How are you doing with the lessons in the Blue Level so far? You should follow the schedule if you are a new student; however, if you want to work ahead or complete more than one lesson per day, that’s okay. Just complete the lessons in order.

The word of the day is "nag." I hope it doesn’t sound like I’m nagging you!

Today’s lesson is really important. You must understand how to make the present tense in the form of an affirmative statement, a negative statement, and in the form of a question. Go to Lesson Seven in the Blue Level and complete the lesson. I also have several videos on this topic.

Are you using this checklist as you complete the lessons? You can print out this list and indicate when each lesson is completed.

The word "there" is important to learn because it’s often confused with "they’re" and "their." All three words sound the same, but they are all used very differently. Click here to go to Lesson Six in the Blue Level to learn how to use "there."

After viewing the lesson, you can take this quiz.

Blue Level Lesson Five introduces demonstrative pronouns. These are absolutely necessary words that you have to learn well and remember in which situations they should be used. Included in the lesson is this video:

 

After the video, take this quiz. Write your answers in your notebook. write Have you been writing in your notebook this week?

 

The word of the day is "drip."

NEW! – Click here for a video that shows you how to make questions in the present tense and the past tense with the verb "cost."

Today’s lesson is about nouns and pronouns. It’s important to know that nouns and pronouns function as subjects and objects in sentences and questions. There’s a video that goes along with the lesson:

In addition to completing the daily lessons, you should also read the stories that are in the Blue Level Reading Room. If you want to listen to yourself read each story, you can do that, too.

The word of the day is "knock."

There’s a new Think in English exercise here.

When you make a question in the present tense with the verb "be," it looks like this:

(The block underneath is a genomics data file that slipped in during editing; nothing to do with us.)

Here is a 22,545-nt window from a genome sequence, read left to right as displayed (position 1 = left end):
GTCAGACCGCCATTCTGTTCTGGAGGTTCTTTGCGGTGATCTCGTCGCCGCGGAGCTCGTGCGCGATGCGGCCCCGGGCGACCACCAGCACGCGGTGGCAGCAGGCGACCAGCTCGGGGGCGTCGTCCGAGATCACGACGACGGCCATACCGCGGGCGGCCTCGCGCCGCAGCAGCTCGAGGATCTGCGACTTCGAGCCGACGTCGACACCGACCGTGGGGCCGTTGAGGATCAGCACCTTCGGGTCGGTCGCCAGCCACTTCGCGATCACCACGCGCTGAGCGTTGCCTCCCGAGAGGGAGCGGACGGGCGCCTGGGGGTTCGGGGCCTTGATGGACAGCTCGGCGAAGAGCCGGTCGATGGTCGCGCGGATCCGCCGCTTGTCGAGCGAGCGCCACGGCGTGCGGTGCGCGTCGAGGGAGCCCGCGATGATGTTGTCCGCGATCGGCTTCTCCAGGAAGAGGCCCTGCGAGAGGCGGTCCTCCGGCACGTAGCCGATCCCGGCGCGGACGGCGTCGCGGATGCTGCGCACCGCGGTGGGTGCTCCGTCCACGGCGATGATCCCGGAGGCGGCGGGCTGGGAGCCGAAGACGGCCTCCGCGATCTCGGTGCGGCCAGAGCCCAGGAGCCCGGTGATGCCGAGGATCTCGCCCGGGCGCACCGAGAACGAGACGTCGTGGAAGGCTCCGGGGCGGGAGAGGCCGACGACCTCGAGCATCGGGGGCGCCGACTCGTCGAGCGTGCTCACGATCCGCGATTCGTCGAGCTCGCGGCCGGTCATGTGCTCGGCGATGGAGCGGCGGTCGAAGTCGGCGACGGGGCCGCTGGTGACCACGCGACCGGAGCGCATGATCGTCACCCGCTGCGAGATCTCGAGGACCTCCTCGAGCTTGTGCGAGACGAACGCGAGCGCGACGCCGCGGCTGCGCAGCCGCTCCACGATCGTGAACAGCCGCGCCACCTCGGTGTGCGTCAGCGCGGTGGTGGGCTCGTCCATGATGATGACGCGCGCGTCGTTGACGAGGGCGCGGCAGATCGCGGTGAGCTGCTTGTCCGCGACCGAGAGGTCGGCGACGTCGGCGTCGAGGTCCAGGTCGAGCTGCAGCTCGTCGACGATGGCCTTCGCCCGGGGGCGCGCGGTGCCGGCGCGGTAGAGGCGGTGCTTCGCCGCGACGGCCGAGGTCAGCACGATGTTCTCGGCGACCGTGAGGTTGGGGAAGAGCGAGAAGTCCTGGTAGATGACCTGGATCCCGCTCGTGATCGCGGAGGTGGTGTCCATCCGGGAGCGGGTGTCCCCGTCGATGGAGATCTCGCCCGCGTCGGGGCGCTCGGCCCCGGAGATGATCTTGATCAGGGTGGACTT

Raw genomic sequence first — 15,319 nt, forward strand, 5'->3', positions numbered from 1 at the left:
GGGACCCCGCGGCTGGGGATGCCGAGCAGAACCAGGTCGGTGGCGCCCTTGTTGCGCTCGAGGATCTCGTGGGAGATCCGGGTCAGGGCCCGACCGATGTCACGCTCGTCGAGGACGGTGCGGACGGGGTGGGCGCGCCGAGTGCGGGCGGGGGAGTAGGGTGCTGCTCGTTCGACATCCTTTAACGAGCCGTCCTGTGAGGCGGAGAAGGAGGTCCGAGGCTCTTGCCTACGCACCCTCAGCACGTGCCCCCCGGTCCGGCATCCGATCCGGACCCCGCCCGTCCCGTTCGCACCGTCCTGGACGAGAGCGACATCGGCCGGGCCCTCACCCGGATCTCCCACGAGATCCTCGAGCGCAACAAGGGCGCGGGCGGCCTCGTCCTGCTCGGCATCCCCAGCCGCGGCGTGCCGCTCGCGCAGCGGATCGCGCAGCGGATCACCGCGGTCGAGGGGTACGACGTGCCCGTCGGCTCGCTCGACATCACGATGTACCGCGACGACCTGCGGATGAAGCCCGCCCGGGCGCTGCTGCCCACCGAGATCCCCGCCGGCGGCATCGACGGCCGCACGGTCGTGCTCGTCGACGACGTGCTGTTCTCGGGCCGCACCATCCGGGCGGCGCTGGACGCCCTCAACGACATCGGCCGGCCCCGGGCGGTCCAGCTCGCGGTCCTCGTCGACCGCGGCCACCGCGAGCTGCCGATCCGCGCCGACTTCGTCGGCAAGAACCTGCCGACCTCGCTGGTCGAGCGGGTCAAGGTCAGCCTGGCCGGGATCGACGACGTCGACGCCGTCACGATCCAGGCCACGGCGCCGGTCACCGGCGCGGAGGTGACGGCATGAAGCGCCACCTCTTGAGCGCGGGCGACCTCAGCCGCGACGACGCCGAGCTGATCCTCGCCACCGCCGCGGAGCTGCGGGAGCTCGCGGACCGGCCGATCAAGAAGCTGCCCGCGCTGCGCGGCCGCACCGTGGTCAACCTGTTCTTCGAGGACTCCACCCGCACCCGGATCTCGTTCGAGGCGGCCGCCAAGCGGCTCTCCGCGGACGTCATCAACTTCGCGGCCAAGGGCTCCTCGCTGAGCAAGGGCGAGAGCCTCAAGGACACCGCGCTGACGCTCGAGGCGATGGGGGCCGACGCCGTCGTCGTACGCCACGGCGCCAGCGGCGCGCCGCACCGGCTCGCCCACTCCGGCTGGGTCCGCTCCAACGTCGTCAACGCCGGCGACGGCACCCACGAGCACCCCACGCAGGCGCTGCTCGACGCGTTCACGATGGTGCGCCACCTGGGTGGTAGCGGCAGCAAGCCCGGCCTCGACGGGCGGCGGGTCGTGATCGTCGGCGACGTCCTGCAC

be + subject + noun   be + subject + adjective
Are you a student?
Are you cold?
Is she an employee?
Is she unhappy?
Are they students?
Is it good?
Am I your teacher?
Are they hot?

It’s also quite common to use prepositional phrases after the verb-subject combination:

Is the teacher in the classroom? / Are the eggs on the shelf?

Do you see the main verb in each of these sentences? What is it? Do you see the subject? What is the subject in each sentence?

Click here for today’s lesson.

The second lesson in the Blue Level shows you how to make the verb "be" negative. This is fairly easy for most people, but some students still make mistakes. All you have to do is add "not" to the verb "be." However, there are two different ways to make contractions following the subject (except for "I").

uncontracted contraction 1 contraction 2
I am not
I’m not
You are not
You’re not
You aren’t
He is not
He’s not
He isn’t
She is not
She’s not
She isn’t
It is not
It’s not
It isn’t
We are not
We’re not
We aren’t
You are not
You’re not
You aren’t
They are not
They’re not
They aren’t

If you understand this already, great! If not write write this table in your notebook.

Remember, I want you to get into the habit of writing and taking notes in a notebook. Even if you think you know something well, it’s a good habit to write things down. Writing is better than clicking when you study English online.

 

Is it your goal to really learn English this year? If you follow my website every day and take the program step by step, you will learn English. But you really have to work at it. I recommend the following:

  1. Go to the home page once a day and complete the lesson assigned for that day.
  2. Go to the blog every day. The blog is kind of like a classroom where you can receive daily instruction.
  3. Listen to your teacher read the Word of the Day every day. This is a daily feature and it should help you, even if you don’t understand all the words in the examples.
  4. Go to the other parts of the website that interest you, and when you learn something new, write it down in your notebook.
  5. Use a notebook. Write down everything that you have learned. Write in whole sentences. Write answers to quizzes and tests in whole sentences. Just write. Writing is the key to remembering the things that you have learned.

You should also go to the chat rooms occasionally and practice communicating with other people, but don’t spend too much time there. It’s easy to waste time in a chat room!

Best of luck to you! If you work hard, you can do anything, but you really have to work hard at it. Don’t let anyone tell you that English is easy or that there is an easy way to learn it. There’s isn’t. English is a difficult language, but once you understand it well, it will open up the world to you in new ways.

Are you ready to begin? The first lesson in the Blue Level is the most important to understand. It’s on the verb "be."

Click here to go to December 2011.